Working between Religious, Cultural, and Performance Studies methodologies, I research states of consciousness, contemplative practice, and the social justice turn in Western contemplative and artistic communities through a Buddhist phenomenological lens. My field work is with two primary cohorts: Theravāda Buddhist meditators and dance-based performance artists. Combining work with meditators and dancers reveals similarities and differences in both View and praxis. The arts at their best teach us how to feel, and how to stay open to mystery, dissonance, and not-knowing. Meditation at its best does the same, but with different methods and aims. Live art is a culture’s visible growing edge, while dedicated contemplatives, often in seclusion, push that edge perhaps further, before returning to share their insights. Fluent translators between the academic, spiritual, and artistic communities are rare, and I hope through this work and my further research to become one, in service of my own and others’ deep well-being.
Current writing is focusing on issues of privilege, trauma, and systemic oppression in relation to Buddhist doctrines of renunciation, reincarnation, and Dependent Origination. See blog for recent sketches on Buddhism, Yoga, and Social Justice.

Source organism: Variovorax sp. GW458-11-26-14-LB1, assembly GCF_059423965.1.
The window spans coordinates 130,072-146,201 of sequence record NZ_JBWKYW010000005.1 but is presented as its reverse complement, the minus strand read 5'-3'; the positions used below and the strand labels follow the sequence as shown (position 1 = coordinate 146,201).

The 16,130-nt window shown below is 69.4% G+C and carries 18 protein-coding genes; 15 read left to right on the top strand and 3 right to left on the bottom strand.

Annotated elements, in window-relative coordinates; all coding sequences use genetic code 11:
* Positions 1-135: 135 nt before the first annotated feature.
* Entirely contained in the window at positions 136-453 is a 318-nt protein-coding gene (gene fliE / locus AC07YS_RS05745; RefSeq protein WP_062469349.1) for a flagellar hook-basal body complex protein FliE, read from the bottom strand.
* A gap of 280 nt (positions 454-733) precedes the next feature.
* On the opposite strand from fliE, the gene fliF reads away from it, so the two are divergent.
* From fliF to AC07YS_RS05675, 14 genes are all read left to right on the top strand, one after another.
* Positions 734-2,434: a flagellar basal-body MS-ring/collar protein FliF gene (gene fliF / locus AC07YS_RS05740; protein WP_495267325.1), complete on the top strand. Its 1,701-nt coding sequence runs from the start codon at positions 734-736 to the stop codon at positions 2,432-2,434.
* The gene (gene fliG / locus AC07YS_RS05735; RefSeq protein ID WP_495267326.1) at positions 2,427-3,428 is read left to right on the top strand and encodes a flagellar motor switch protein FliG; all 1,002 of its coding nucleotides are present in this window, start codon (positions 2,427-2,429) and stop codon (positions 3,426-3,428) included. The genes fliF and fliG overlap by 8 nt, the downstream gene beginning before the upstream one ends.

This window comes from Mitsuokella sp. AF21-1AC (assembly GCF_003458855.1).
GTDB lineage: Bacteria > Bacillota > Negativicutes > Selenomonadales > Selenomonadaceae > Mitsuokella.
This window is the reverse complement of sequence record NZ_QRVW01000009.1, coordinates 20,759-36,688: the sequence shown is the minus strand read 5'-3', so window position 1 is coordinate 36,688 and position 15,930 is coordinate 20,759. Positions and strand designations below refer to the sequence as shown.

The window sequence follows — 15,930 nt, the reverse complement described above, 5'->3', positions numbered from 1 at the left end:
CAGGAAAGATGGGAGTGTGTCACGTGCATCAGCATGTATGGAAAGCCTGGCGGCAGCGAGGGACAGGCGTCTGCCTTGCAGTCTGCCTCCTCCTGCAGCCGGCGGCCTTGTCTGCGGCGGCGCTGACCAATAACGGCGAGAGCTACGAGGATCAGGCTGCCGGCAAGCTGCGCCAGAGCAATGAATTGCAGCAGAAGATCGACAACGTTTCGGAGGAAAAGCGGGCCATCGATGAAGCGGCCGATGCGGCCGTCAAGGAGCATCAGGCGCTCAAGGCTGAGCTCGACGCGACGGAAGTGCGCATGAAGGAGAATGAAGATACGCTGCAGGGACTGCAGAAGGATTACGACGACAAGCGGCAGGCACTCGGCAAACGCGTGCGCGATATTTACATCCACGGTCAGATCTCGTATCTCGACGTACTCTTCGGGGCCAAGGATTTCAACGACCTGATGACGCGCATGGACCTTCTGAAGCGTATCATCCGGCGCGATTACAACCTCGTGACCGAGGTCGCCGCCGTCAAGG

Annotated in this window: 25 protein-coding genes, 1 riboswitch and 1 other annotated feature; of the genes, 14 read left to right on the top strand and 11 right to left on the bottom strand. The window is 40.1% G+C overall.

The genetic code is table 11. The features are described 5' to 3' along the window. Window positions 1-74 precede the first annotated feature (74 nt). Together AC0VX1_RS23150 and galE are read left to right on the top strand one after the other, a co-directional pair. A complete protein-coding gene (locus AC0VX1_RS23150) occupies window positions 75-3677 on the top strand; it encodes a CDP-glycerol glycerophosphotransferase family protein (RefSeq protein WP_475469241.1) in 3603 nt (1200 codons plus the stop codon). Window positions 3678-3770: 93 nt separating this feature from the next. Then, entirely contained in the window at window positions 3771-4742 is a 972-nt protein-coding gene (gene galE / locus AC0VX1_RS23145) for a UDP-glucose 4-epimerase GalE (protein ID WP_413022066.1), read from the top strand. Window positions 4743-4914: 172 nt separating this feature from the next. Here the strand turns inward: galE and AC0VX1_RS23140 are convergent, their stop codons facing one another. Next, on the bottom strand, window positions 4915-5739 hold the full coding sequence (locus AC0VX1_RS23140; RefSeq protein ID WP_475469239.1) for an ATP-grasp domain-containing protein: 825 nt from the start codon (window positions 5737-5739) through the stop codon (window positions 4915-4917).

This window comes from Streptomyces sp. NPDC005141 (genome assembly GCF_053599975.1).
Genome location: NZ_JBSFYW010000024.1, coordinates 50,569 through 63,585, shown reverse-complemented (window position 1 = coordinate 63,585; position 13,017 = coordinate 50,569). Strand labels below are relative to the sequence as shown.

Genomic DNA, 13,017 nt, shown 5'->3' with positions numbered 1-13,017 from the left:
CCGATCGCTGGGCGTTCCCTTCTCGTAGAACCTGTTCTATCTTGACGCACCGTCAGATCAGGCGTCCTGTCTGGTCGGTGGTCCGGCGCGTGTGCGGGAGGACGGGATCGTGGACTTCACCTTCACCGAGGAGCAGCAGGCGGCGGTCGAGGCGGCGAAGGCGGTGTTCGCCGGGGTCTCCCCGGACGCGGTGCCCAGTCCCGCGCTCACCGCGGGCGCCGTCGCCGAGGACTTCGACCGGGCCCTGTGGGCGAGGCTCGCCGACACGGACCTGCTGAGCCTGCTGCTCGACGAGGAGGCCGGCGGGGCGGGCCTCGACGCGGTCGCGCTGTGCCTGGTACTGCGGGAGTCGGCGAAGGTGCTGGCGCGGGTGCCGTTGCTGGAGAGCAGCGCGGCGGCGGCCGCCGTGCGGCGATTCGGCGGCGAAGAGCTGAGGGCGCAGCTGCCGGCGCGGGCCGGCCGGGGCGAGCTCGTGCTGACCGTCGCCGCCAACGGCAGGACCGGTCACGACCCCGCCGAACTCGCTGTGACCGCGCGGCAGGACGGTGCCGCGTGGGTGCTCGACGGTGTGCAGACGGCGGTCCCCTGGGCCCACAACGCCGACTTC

Dissertation & Published Work
PhD Dissertation (2016): “This Very Body is the Bodhi Tree: The Performance of Contemplative States in the Western Jhāna Revival & Contemporary Movement Theater” (abstract)
“Commit, Amplify, Inquire: Dark Work and Remix as Contemplative Rehearsal Practices” in Blum, ed., Dancing with Dharma: Essays on Movement and Dance in Western Buddhism (McFarland, 2016)
“Her Heart Can Lift Mountains by Beating: Form and Formlessness in Performance Process” in Hunter, Krimmer, Lichtenfels, eds., Sentient Performativities of Embodiment: Thinking alongside the Human (Lexington, 2016)
UnpUBLISHED Work (do not cite without permission)
The One Who Listens: Meaning, Time, and Momentary Subjectivity in Music (2013) (presented at Performance Studies International 19, Stanford 2013.)
You Are the Music While the Music Lasts: Improvisation, silence, practice, research
(presented at IGPS Symposium, UC Davis, 2011)
Reason Exhausted, Concerns Forgotten: notes on a life in art and Dharma (2011)